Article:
learn French at the time, so she was interested. A meeting was arranged and Tablada became her private tutor in French. Love grew out of a friendship that developed and about a year-and-a-half later they got married in New York in October, 1918. They spent sort of a "honeymoon" in Esperanza, Colombia, for four months, from February to May, 1919, where Tablada wrote (and painted) the first collection of original Western haiku ever written by a single poet and published outside of Japan
* * * *
Note: Au fils de l'eau was the first collection of Western haiku. It was published in 1905 and included 72 haiku by the three French poets: Paul Louis Couchoud, Albert Poncin, and Julien Vocance.
* * * *
Un Día . . . (A Day . . .) is a small collection containing 37 haiku, about the average size of many of today's haiku chapbooks, but very good and important, especially considering the time when it was written. It was Tablada's intention to introduce haiku (and tanka) to the Spanish language with this collection and he was quite successful in his attempt. It
influenced poets in Spain and all over Latin America for many years to come, especially Mexico. Like the great haijin in Japan, Tablada supplemented his haiku with haiga (haiku illustrations – see February's Poet Profile on John J. Polozzolo ).Tablada's haiga are exquisite miniature oval-shaped watercolors, one per page. All 200 copies of this collection of haiku contain original watercolors, not reproductions! Doing a little quick math that comes out to 7,400 original paintings! Tablada takes the reader through an entire day of sights, sounds, and other sensations in four parts: morning, afternoon, dusk, and night to the dawn of another new day. It is a poetic experience that lingers with the reader for a long time afterwards. Tablada was a multi-talented person, being a very good watercolorist, an excellent poet and prolific writer, a fairly good French translator, a Western expert on Japanese and Mexican art and culture, and was one of Mexico's leading experts on mycology. He did watercolors of over 200 varieties of Mexican mushrooms and wrote a book on the subject.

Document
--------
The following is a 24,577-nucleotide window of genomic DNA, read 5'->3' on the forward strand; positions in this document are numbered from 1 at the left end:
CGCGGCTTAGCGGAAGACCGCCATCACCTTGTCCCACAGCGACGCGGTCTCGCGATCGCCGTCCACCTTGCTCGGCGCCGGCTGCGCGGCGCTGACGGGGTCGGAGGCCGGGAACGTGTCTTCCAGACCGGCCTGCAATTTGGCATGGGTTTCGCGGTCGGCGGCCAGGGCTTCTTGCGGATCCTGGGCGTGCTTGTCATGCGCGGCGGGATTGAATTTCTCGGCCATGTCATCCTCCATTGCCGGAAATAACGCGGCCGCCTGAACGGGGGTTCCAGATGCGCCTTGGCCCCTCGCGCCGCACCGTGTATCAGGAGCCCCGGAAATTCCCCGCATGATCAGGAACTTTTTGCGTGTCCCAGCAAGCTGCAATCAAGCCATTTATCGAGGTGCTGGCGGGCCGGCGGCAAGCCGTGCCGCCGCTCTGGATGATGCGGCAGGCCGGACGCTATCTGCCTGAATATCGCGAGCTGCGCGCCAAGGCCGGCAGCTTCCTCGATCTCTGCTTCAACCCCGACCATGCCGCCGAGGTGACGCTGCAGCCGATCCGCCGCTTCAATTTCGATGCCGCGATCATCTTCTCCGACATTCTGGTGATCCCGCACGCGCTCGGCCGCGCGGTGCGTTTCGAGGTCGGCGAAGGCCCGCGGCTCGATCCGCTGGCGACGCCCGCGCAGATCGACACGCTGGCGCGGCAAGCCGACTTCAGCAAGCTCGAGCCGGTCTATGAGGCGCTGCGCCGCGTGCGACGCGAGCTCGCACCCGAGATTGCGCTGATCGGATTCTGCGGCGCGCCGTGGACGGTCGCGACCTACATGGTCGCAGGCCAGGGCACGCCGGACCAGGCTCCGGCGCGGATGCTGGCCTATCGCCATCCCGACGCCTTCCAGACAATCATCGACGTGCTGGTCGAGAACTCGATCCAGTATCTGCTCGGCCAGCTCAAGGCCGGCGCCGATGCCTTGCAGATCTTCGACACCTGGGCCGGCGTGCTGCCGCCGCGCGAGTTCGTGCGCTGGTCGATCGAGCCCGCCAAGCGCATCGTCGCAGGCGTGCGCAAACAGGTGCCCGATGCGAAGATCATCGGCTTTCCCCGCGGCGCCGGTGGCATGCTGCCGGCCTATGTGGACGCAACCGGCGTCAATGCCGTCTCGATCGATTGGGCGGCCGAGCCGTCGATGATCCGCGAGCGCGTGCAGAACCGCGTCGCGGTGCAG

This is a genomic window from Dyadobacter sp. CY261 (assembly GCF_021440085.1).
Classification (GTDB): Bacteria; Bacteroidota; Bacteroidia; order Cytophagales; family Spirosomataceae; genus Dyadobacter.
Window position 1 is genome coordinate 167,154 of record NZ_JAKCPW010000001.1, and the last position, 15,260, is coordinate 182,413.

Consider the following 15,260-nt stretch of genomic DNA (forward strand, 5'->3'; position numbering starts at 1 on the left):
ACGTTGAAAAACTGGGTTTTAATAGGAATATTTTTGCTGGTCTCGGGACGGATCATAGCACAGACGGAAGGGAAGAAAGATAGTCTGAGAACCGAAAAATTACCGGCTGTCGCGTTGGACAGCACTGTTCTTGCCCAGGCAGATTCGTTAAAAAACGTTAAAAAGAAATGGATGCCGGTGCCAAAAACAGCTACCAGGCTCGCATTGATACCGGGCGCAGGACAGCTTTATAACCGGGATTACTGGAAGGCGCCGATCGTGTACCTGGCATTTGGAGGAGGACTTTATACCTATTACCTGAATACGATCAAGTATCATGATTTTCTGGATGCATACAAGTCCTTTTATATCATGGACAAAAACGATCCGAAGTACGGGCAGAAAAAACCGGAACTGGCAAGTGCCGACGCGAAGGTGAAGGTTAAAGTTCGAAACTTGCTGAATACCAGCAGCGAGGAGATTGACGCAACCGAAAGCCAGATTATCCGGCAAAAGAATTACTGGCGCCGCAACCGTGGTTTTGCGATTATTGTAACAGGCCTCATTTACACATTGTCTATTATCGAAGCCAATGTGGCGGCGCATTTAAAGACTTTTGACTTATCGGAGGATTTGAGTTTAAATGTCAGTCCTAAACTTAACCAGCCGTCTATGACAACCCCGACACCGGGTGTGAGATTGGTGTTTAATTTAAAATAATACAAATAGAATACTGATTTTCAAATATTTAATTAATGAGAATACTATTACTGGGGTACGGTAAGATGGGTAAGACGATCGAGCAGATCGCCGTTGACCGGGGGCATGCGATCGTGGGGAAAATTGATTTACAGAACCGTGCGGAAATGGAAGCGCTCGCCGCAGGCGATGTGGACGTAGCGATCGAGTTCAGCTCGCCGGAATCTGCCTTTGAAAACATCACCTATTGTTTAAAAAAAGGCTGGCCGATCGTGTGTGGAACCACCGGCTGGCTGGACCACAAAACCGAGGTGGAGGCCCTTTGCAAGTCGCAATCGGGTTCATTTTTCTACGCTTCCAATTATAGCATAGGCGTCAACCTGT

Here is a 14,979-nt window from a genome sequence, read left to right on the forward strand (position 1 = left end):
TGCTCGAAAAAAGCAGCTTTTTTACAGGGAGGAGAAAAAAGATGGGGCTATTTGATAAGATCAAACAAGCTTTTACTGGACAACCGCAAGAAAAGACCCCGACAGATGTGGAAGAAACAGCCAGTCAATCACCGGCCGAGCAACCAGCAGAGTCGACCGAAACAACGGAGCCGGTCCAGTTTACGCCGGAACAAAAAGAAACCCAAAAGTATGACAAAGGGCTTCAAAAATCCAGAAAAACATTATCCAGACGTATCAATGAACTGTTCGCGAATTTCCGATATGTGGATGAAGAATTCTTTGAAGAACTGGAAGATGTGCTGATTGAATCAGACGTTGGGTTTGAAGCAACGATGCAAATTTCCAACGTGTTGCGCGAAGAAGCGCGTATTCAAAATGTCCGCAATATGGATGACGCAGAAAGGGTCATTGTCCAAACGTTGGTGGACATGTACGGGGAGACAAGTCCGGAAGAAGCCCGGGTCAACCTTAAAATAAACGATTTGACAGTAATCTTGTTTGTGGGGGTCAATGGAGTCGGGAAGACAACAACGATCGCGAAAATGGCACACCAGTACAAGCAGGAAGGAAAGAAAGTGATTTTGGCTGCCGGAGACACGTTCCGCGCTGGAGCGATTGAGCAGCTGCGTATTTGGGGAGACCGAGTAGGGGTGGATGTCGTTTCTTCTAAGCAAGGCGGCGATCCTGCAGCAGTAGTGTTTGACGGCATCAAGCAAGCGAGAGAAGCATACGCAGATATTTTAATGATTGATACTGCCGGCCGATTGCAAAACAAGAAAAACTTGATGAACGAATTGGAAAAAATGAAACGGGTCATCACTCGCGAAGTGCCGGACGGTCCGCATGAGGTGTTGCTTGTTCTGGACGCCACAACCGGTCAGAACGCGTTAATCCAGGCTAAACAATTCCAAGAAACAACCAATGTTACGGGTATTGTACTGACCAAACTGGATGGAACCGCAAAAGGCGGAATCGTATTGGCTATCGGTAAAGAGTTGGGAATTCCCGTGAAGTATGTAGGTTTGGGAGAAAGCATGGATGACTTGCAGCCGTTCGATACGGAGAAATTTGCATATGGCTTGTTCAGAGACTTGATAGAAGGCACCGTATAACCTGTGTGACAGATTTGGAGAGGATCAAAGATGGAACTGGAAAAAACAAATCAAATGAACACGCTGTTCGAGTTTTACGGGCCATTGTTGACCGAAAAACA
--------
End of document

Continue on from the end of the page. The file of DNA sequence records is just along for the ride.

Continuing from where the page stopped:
A large group of journalists in Caracas, where his haiku collection A Day . . . was published, held a banquet in his honor on the day of the book's release. A very long article on the art and life of the Mexican artist José Clemente Orozco had been published the day before, so the banquet was given in Tablada's honor to commemorate both of these works. The world was at war, but Tablada had found the eye of the storm, pointing the way to peace, love, tranquility, harmony, and beauty with these works. Here are a few examples from his first haiku collection: